UPDATE: Friday evening
(WBIR-Knoxville) At a press conference Friday afternoon, KUB officials called it the largest, most complex water main break it has ever dealt with, as crews continue to work around the clock, in 12-hour shifts.
"We do worry about fatigue as they get into that 11th hour, so we have extra folks here so they can take breaks when they need to," said Brooke Sinclair, the construction site safety manager. "I think the bigger issue here is we need to take our time and we have to take those extra precautions because we are dealing with soil that can shift."
Sinclair said while urgency is important, safety is the top priority.
"We are dealing with some pretty close quarters, we have traffic around us," said Sinclair. "And working 24-7, that's going to add darkness, and weather, and having to take shelter anytime there's lightning or heavy rain."
Friday's storms put crews working on a water main break in downtown Knoxville on standby. 4-4-14
"Certainly the wind is a factor, but most importantly the rain that we experienced at the time of the break, and also the rain we experienced this morning," said Tracy Hayes, Manager of Construction. "Obviously it's a very deep hole, a very large hole, so anytime you have rain, you're going to have water that's going to impact the men, the water has to be pumped, it's going to slow us down."
KUB said crews were continuing to dig out asphalt and work on repairing the pipes. Water to five commercial buildings is expected to be restored Saturday.
Roads are expected to remain closed, since TDOT cannot repair the road until KUB wraps up its work.
"Let me put this in perspective. This type of project, normally, if you were doing it in a planned circumstance, this is a three week project, and we're trying to condense it down to basically three to four day," said Hayes. "We'll certainly be working into the work week and more than likely into next week based on the damage and all of that is contingent on the weather."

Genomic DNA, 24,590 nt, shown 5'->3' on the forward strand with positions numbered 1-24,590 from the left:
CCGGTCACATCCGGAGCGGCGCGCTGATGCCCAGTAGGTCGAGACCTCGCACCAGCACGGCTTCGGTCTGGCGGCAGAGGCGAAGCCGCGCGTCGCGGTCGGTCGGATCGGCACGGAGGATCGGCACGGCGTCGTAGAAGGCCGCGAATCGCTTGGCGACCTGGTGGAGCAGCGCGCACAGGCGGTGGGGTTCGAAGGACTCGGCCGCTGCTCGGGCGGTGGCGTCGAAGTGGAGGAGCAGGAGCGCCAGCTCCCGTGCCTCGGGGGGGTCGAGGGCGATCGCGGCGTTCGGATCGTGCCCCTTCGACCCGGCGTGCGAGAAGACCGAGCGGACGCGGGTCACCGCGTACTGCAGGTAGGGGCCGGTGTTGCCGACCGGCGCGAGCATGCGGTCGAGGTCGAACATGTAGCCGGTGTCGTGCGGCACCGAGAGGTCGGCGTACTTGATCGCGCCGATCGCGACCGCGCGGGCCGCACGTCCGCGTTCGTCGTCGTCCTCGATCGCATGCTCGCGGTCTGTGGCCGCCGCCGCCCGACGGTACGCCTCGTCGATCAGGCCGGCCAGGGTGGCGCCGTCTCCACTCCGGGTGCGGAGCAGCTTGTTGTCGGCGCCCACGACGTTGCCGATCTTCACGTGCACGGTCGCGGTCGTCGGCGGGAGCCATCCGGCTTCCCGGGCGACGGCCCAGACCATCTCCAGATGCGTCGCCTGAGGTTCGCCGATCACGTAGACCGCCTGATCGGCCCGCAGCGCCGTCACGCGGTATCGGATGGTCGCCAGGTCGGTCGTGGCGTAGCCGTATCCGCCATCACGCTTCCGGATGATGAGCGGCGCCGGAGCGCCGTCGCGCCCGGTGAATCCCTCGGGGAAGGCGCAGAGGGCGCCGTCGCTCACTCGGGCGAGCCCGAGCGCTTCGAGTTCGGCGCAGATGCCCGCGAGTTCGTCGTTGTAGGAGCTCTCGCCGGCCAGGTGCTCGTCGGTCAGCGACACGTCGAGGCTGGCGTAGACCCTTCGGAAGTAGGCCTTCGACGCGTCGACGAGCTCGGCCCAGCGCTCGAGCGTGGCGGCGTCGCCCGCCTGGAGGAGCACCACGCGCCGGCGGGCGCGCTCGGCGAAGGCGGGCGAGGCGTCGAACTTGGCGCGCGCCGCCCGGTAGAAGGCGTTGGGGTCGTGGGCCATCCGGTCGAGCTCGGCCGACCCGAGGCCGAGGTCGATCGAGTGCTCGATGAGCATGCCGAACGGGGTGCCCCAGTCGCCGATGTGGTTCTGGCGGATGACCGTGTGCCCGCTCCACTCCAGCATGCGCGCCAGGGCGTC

Hayes said other complications include 12 different utilities in the area, ranging from electric lines to traffic signals to storm water.
"It's an 18-feet-deep ditch there. It's a very complex construction site," said Hayes.
Crews are working around the clock to repair a water main break in downtown Knoxville. WBIR
ORIGINAL STORY: Thursday night
(WBIR) Crews are working around the clock to repair a water main break in downtown Knoxville.
The pipe broke Wednesday night, at the corner of State and Main streets.
The City of Knoxville expects the following streets to remain closed through the weekend as repairs to the water main and road are made: Main Street between S. Gay Street and S. Central Street; State Street between W. Hill Avenue and Cumberland Avenue; the Main Street entrance ramp to James White Parkway.
While crews work to fix the water main break, Knoxville Utilities Board (KUB) is also trying to figure out the cause.
Almost 24 hours in to a downtown emergency, crews continue their work on a water main break like we haven't seen in decades. 4-3-14
The cast iron pipe is from 1927. KUB Construction Manager Tracy Hayes said many pipes in downtown date back to the '20s. They are regularly checked through KUB's Century II program that monitors and replaces older pipes.
"We'll go through a routine inspection program, especially of our valves. Looking at our key valves on a regular basis and inspecting different pipes throughout the system," Hayes said.
According to Hayes, repairing the break will be a slow process because of other utility lines in the area. There are at least 12 utility lines located in close proximity. That includes electric, storm and sanitary sewer, water, telephone and gas.
"There was some other utilities in the area damaged, traffic signals. We have, again, multiple electric lines in the area so we have to dig safely and it slows you down as you're digging around multiple utilities. It's just a slow process in the downtown area," Hayes said.
Once those repairs are finished, KUB will have to focus on the road.
"It was such a widespread area that was damaged that it's going to take some time. We're going to have to remove some of the existing pavement that was buckled due to the pressure of the water and that takes time to remove all of that old asphalt and then to resurface," Hayes explained.
Work is expected to last at least through the weekend.